With great clarity the Gospels show us how much our Divine Saviour in His mercy pities our pains of body and soul. We need only to recall the extraordinary miracles He performed in His omnipotence in order to mitigate these pains. But let us never make the mistake of imagining that this combat against pain and sorrow was the greatest gift He dispensed to mankind.
For the one who closes his eyes to the central fact of Our Lord’s life — that He is our Redeemer and desired to endure the cruellest sufferings in order to redeem us — would have misunderstood His mission.
Even at the very apex of His Passion, Our Lord could have put an end to all those pains instantly by a mere act of His Divine will. From the very first moment of His Passion to the very last, Our Saviour could have ordered His wounds to heal, His precious blood to stop pouring forth, and the effects of the blows on His Divine body to disappear without a scar. Finally, He could have given Himself a brilliant and jubilant victory, abruptly halting the persecution that was dragging Him to death.
But Our Lord Jesus Christ willed none of this. On the contrary, He willed to allow Himself to be led up the Via Dolorosa to the height of Golgotha: He willed to see His most holy Mother engulfed in the depths of sorrow. And, finally, He willed to cry out those piercing words “My God, My God, why hast Thou forsaken Me?” (Matt. 27:46), which will echo down through the ages until the consummation of the world.
In considering these realities, we come to understand a profound truth. By granting each of us the grace to be called to suffer a portion of His Passion with Him, He made clear the unequalled role of the Cross in the lives of men, in the history of the world, and in His glorification. By inviting us to suffer the pains and sorrows of the present life, He was showing that each of must pronounce our own “consummatum est” at the hour of our death…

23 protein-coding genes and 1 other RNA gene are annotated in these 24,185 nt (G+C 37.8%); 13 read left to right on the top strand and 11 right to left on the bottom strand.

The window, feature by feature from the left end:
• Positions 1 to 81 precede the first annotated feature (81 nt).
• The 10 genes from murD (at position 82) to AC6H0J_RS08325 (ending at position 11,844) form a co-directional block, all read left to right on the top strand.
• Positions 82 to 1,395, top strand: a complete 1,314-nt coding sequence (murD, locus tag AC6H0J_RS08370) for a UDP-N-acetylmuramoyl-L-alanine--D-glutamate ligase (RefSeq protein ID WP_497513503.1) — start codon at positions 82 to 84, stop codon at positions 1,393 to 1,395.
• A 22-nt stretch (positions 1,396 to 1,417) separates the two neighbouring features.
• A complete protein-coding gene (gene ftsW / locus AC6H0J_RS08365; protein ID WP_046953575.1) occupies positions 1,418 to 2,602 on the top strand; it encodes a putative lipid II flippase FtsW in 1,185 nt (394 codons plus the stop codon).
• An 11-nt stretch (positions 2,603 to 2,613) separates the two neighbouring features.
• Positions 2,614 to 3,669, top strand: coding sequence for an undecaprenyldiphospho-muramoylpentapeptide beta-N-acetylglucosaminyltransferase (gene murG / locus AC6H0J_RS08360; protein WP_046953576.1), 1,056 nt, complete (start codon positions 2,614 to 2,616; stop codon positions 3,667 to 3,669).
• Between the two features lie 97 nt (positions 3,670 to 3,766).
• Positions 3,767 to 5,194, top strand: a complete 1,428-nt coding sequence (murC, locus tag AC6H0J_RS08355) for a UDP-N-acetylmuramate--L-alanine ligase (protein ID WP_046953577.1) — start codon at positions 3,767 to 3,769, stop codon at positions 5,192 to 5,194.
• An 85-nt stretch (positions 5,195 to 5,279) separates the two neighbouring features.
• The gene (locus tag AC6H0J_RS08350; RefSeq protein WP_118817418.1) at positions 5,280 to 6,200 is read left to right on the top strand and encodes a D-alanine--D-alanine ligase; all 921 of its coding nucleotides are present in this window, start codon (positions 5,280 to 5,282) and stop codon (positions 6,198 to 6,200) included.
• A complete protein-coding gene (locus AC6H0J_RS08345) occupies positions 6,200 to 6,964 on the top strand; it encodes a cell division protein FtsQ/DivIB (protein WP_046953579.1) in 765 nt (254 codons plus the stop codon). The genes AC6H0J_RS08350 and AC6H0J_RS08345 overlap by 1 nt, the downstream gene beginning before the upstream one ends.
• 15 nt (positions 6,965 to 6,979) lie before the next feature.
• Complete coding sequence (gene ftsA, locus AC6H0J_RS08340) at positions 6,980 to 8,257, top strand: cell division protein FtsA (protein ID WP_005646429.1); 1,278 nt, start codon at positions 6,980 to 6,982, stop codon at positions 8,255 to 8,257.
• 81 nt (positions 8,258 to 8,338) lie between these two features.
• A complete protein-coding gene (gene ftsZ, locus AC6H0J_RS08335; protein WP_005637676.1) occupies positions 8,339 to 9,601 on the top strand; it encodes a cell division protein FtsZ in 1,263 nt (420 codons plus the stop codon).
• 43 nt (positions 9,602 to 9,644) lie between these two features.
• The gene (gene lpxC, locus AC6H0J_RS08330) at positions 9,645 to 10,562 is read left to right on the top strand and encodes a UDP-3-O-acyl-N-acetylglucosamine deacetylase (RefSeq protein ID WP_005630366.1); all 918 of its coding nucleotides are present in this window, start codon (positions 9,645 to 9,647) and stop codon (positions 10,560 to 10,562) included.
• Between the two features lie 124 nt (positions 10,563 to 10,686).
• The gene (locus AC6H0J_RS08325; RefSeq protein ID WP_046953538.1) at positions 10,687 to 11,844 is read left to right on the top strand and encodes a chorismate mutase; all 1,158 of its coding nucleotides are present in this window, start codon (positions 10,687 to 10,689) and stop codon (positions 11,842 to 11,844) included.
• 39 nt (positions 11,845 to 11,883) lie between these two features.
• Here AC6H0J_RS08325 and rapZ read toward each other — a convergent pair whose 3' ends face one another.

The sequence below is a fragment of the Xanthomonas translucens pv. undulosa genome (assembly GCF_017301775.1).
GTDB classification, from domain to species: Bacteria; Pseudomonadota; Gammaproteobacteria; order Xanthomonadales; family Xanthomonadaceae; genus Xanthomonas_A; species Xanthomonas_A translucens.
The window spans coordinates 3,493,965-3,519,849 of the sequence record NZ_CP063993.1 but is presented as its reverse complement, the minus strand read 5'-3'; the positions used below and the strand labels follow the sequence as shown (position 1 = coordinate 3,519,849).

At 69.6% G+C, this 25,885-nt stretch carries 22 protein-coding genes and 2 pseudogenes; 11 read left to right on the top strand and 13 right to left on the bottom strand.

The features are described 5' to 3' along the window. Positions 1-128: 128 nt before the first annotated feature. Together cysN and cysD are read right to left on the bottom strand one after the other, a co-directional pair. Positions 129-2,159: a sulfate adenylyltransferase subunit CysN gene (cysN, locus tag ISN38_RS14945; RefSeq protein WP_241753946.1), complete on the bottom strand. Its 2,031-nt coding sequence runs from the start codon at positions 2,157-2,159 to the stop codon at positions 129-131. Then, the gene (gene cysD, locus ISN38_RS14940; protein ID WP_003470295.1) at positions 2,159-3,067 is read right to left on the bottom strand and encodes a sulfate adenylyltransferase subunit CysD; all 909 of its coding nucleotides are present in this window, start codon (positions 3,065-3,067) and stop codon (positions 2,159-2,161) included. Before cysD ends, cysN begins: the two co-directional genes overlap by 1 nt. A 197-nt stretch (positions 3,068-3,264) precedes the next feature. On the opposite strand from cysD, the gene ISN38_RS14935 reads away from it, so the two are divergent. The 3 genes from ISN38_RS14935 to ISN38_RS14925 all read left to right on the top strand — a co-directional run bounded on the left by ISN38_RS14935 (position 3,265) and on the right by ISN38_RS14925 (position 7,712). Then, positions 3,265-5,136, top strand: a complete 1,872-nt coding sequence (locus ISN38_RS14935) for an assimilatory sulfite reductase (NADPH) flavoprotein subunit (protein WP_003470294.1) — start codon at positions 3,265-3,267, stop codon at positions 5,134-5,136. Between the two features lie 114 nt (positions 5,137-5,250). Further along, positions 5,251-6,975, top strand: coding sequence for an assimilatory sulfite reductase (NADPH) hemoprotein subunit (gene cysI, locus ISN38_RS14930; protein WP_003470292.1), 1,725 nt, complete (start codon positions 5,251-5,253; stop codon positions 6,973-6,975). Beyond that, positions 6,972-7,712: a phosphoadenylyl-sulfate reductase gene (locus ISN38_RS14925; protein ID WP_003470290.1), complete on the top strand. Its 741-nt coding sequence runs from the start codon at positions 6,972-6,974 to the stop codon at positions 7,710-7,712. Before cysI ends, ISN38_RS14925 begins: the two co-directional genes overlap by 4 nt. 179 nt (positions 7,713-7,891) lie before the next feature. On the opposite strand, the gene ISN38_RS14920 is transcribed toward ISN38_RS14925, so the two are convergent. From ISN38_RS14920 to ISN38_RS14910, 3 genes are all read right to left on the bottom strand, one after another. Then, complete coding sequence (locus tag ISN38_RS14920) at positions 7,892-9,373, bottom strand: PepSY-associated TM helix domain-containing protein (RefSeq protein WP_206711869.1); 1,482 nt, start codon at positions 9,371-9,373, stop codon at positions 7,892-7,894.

If we do not understand the role of the Cross, if we do not love the Cross, if we do not live our own Via Crucis, we will not fulfil Providence’s design for us. And at our death, we will not be able to make ours the sublime exclamation of St. Paul: “I have fought the good fight, I have finished the race, I have kept the faith. Henceforth there is laid up to me the crown of righteousness, which the Lord, the righteous judge, will award to me on that Day.” (2 Tim. 4:7-8).
Any quality, however exalted, will avail nothing unless it is founded on love of the Cross of Our Lord Jesus Christ. With this love we can obtain all, even if we find heavy the holy burden of purity and other virtues, the unceasing attacks and mockeries of the enemies of the Faith, and the betrayals of false friends.
The great foundation, indeed the greatest foundation, of Christian civilization is that each and every person cultivates a generous love for the Cross of Our Lord Jesus Christ. May the dear Mother of Christ help us to accomplish this. Then we shall have reconquered for her Divine Son the reign of God that today flickers so faintly in the hearts of men.